Everybody’s different in part because every body is different.
Many people think about dieting in terms of restricting what they eat temporarily and thus, we never shake the habits that limit us because many of our ideas surrounding food restriction that drives consumers toward temporary gains, diet pills, and fads. This is an unhealthy cycle that can become costly with no return on investment.
However, what if we looked at diet in terms of our routine and changing the foods that we enjoy, changing how much sleep we get, moderating our stress levels, and improving our own diets permanently so that we can learn to enjoy them and feel better overall in the process
Here are 10 ways to enjoy your diets by changing what you crave: from your plate to your routine.
1.Study your body and know your body.
Most dieting fads and programs will call for you to invest money and acclimate to their service or product. The problem with this is that we all are different. Study your body! Everyone works differently. Set realistic goals according to your body-type and personal life and your own needs so that you can be sure that it is sustainable. This might involve talking to a doctor, coach, nutritionist, and tracking how your body feels overtime.
2. Focus on the greater picture.
This means that it’s not all about your body. It’s not about the scale. It’s also about how much you sleep. When you consume what you consume, how stressed you might be, etc. Instead of thinking about health in terms of, “dieting”, look at it as a permanent change to a diet that compliments you. Your diet includes all aspects of your regimen: your sleep, your exercise schedule, and your emotional life. You might find that what you consume has a lot to do with your emotional life or other aspects of your health.
3. Make small changes to have a bigger impact.
Make small changes little by little and continue to track how your body feels. You might find that limiting or giving up alcohol for a period of time might have a substantial impact on your overall health. You might find that taking a break from dairy might be easier than you thought. One small change can have a drastic impact on your dietary goals and you might find that what seemed like a difficult diet was actually perfectly compatible with your metabolism. Be willing to make small changes.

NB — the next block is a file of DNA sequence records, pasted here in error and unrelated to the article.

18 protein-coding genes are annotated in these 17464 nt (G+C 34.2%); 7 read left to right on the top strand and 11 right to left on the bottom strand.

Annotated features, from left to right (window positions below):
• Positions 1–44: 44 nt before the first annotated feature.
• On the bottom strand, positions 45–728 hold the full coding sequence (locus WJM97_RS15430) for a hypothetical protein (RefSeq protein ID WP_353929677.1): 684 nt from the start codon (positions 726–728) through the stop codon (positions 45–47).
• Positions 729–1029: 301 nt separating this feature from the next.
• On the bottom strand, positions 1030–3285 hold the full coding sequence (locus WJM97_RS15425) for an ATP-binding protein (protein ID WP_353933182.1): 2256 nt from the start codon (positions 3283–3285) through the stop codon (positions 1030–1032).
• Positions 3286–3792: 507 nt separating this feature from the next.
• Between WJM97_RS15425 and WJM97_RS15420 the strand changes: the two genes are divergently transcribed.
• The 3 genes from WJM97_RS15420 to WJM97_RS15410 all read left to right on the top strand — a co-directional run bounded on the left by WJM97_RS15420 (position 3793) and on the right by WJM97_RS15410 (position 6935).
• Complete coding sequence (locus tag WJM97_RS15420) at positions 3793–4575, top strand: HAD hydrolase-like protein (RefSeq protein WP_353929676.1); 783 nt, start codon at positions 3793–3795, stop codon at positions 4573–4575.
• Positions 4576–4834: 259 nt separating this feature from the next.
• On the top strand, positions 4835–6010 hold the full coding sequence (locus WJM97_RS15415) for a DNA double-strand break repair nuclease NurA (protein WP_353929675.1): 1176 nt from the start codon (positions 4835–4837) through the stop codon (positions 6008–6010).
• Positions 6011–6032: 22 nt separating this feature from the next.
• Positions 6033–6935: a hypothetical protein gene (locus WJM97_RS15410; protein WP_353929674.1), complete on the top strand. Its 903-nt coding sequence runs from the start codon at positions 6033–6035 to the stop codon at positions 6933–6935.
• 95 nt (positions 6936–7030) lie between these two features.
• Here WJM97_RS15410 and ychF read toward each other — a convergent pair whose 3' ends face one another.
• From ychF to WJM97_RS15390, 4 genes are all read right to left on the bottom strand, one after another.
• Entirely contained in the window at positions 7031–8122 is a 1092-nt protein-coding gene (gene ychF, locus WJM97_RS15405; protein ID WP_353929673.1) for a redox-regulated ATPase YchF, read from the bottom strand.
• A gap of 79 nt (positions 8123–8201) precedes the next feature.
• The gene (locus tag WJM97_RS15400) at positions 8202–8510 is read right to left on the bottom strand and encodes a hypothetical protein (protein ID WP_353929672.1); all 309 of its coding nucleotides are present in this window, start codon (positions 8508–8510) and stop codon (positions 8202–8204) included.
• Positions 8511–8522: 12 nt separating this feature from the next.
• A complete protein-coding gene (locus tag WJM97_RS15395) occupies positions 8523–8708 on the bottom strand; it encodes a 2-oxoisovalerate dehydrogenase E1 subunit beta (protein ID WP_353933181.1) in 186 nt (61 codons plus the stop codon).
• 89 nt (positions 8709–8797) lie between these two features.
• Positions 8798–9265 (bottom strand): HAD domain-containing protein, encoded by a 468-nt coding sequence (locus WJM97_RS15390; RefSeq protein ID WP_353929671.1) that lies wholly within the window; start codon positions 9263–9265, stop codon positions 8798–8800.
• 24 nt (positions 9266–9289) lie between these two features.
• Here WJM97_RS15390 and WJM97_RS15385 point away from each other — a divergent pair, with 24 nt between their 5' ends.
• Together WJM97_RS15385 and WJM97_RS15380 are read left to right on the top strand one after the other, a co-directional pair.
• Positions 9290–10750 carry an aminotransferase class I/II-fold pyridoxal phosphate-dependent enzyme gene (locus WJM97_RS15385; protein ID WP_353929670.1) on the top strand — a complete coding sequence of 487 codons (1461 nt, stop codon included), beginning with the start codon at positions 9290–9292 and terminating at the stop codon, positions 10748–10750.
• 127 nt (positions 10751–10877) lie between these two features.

4. Change your cravings by opening yourself up to different dietary choices.
Give other diets a chance before turning them down and be open minded to trying new things. You may find that you enjoy another diet more than you thought. Perhaps vegan food looks taboo but you want to give it a shot. Dive into the colorful culinary world by tapping into different cuisines around the world. Expand your taste-buds and give your diet a shot. When what you enjoy consuming is good for you, there isn’t much need to restrict yourself.
5. Find the exercise that makes you come alive.
If exercise is boring, you’re doing the wrong kind of exercise for you. Everyone has an activity that they love doing. If a typical gym routine doesn’t excite you, perhaps martial arts or dance might. The point is, exercise isn’t boring unless you’re tapping into a niche that doesn’t excite you. Exercising is a necessity for everyone’s cardiovascular health. Find the movement that works for you: Be it dance, the gym, rock-climbing, long walks, hiking, or yoga. Movement makes you feel better.
6. Implement a new emotional diet.
Feed your mind differently, from different messages to different media. Implement new emotional tools to help mitigate difficult emotions such as stress or depression. This could include a therapy plan, journaling, wholesome activities that help with grounding (meditation, worship/prayer, mindfulness, etc), laughing more, limiting exposure to stressful stimuli, or seeking more support.
7. Be honest with yourself.
Identify the habits that work against your best interest. We all know our own weaknesses. The sooner we can recognize and accept them, the sooner we can move on to overcoming them. It sometimes helps to make a list of weaknesses that counteract our overall health and fitness plan and to establish healthy coping mechanisms.
8. Stay disciplined until you adjust to the changes.
Sometimes it’s frustrating, at first, to build a new habit. At the beginning stages of making a change, this is a critical time when we are most vulnerable to relapsing into the habits that work against our best interest. Create a personal contract with yourself and stay consistent.
9. Recognize gains and positive impacts.
Eventually, our efforts will pay off. If you now have mostly healthy cravings, more endurance and stamina, or generally feel happier–take notice of how the changes you made are working. We can’t let our end goals eclipse the process of being healthy. It’s a huge step forward to be able to eat more of what you want when what you want is good for you. It’s a huge step forward to be feeling more hydrated, more strong, or more energized. These are lasting changes that will make more of a difference in the long run rather than immediate changes and results.
10. Support and accountability.
Sometimes a gym-buddy helps us stay on our path. We can also ask friends and family to hold us accountable. It is critical that we put ourselves in environments that help us to flourish and not everyone will support the change that we’re seeking.